Academic journal article Career Development Quarterly

Experience of Career-Related Discrimination for Female-to-Male Transgender Persons: A Qualitative Study

Academic journal article Career Development Quarterly

Experience of Career-Related Discrimination for Female-to-Male Transgender Persons: A Qualitative Study

Article excerpt

In this qualitative study, the authors examined the experience of discrimination add its relationship to the career development trajectory of 9 female-to-male transgender persons. Participants were between 21 and 48 years old and had a variety of vocational experiences. Individual semistructured interviews were conducted via telephone and analyzed using grounded theory methodology. The emergent model consisted of forms of discrimination and impact of discrimination. These components intersected with the career development trajectory. Participants provided their own suggestions for improving the workplace environment. Counseling, advocacy, and future research implications are discussed.

Keywords: female-to-male, transgender, career, discrimination, qualitative

Considerable attention has been given to the topic of career-related discrimination for lesbian, gay, and bisexual (LGB) persons (Chung, 2001, 2003; Chung, Williams, & Dispenza, 2009; Lidderdale, Croteau, Anderson, Tovar- Murray, & Davis, 2007; Raggins & Cornwell, 2001; Smith & Ingram, 2004; Waldo, 1999). However, research on discrimination is still in its infancy concerning transgender persons, a group that is often linked with LGB persons in the counseling and psychological literature. Individuals who identify as transgender, an umbrella term that refers to any person whose gender identity expression does not align with traditional gender norms, do not necessarily associate with the gender they were assigned at birth (Pepper & Lorah, 2008). In addition, the term transgender is used to encompass other related identities, such as transsexual, cross-dresser, transvestite, gender queer, drag queen/drag king, trans-man, trans-woman, female-to-male (FTM), and male-to-female (MTF).

Pepper and Lorah (2008) asserted that transgender persons are a stigmatized population and that their career development processes are also likely affected by discrimination. O'Neil, McWhirter, and Cerezo (2008) maintained that transgender persons experience sex-based discrimination within the workplace, including hostile comments, employee refusal to use preferred names or pronouns, as well as refusal to allow transgender persons to use restrooms that match their gender identity. Despite the current awareness to understand the career development of transgender persons by career counselors and researchers, the experience of discrimination for transgender persons is not well understood in the context of career development.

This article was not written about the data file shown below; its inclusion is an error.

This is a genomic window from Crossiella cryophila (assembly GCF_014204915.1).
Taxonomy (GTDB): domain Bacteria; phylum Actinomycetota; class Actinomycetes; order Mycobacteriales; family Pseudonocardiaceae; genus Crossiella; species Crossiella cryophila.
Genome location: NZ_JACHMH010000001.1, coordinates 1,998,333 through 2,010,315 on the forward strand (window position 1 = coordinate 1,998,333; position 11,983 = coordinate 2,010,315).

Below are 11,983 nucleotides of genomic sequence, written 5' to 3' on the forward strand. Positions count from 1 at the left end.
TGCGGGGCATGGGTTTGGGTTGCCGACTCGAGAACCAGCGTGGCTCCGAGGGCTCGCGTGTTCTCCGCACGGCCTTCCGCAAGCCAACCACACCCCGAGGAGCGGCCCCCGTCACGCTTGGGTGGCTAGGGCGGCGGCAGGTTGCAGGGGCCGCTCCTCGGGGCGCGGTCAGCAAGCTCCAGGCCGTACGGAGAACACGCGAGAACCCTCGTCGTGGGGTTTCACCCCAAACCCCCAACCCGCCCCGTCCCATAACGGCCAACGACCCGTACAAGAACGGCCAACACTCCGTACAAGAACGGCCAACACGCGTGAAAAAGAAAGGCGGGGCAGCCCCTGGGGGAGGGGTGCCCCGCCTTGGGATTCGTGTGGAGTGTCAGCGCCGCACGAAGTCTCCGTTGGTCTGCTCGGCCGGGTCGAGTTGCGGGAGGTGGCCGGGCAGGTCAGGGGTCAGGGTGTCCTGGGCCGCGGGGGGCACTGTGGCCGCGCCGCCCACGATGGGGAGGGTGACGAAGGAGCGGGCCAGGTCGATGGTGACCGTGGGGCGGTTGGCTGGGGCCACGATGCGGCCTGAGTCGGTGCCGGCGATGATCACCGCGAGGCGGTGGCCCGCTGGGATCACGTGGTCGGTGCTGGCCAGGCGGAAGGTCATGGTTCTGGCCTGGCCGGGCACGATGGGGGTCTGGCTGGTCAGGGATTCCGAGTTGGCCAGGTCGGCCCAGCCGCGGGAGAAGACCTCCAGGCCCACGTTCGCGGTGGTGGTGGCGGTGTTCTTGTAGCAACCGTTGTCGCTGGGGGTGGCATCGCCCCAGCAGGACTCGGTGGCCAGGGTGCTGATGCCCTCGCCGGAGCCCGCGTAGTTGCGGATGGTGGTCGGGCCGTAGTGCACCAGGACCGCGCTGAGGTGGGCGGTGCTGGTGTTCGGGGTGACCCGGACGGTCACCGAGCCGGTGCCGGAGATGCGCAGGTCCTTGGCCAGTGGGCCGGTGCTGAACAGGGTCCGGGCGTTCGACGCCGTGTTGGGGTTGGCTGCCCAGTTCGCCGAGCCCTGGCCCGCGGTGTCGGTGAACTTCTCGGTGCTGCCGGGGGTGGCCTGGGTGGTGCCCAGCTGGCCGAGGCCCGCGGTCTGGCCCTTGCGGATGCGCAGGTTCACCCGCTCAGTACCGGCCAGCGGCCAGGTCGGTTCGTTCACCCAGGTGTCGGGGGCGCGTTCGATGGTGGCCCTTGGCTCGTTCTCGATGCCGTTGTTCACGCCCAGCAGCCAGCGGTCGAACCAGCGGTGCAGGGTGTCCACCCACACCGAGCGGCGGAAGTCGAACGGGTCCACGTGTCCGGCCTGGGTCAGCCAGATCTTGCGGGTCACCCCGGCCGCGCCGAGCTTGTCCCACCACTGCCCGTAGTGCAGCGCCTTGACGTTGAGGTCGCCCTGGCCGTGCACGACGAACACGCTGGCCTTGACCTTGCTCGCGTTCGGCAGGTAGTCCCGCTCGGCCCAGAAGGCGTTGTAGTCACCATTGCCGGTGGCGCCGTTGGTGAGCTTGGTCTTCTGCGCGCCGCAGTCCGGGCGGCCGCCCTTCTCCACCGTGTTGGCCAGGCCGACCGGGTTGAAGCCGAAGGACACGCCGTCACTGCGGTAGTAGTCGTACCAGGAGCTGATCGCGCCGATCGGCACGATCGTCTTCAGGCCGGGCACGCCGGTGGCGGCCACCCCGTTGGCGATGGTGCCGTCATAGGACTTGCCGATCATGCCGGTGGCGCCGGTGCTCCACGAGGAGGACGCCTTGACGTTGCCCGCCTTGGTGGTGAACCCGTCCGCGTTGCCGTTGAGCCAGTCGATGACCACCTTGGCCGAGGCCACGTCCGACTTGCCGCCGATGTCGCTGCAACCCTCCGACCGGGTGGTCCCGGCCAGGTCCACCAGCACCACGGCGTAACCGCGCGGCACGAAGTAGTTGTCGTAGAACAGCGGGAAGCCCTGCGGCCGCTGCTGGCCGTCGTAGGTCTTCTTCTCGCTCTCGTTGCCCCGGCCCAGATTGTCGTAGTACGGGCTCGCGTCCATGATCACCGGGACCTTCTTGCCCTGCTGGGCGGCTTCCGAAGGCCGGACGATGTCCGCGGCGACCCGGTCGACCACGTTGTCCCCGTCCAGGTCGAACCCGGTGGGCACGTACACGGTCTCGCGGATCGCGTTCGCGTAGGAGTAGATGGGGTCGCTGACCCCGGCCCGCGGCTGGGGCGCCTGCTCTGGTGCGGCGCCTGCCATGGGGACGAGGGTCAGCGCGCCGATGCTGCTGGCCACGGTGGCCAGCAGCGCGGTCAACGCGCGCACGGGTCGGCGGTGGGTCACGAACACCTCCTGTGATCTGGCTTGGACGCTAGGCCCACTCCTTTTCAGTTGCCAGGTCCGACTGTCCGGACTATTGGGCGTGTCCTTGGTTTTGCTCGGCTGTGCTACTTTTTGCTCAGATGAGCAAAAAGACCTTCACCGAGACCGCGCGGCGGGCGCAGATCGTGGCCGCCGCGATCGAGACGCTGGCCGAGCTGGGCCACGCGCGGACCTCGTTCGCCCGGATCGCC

King (2005) reported that discrimination is a significant stressor that has been associated with psychological distress and even physical illness. Transgender persons are at risk for experiencing low self-esteem, depression, anxiety, loneliness, substance use issues, and other compromises to psychological functioning as a result of discrimination and oppression (Clements-Nolk, Marx, & Katz, 2006; Gainor, 2000; Irwin, 2002). Rachlin (as cited in Pepper 8c Lorah, 2008) noted that transgender clients seek counseling and psychotherapy because of workplace conflicts and concerns. Thus, as a contextual factor, it is important for career counselors and interventionists to understand the different experiences of discrimination and how discrimination affects transgender clients. In addition, it is important to understand how discrimination outside the work environment could potentially have an impact on the career development trajectory.

Although employed transgender persons work in a variety of settings around the world, Kirk and Belovics (2008) contended that transgender persons also endure vast amounts of employment discrimination and unemployment. Minter and Daley (2003) stated that underemployment is another significant issue with the transgender community, because many of these individuals may not be able to find enough work or earn enough money. A report released by Badgett, Lau, Sears, and Ho (2007) from the Williams Institute on Sexual Orientation Law and Public Policy provided a summary on LGBT experiences in the workplace. …

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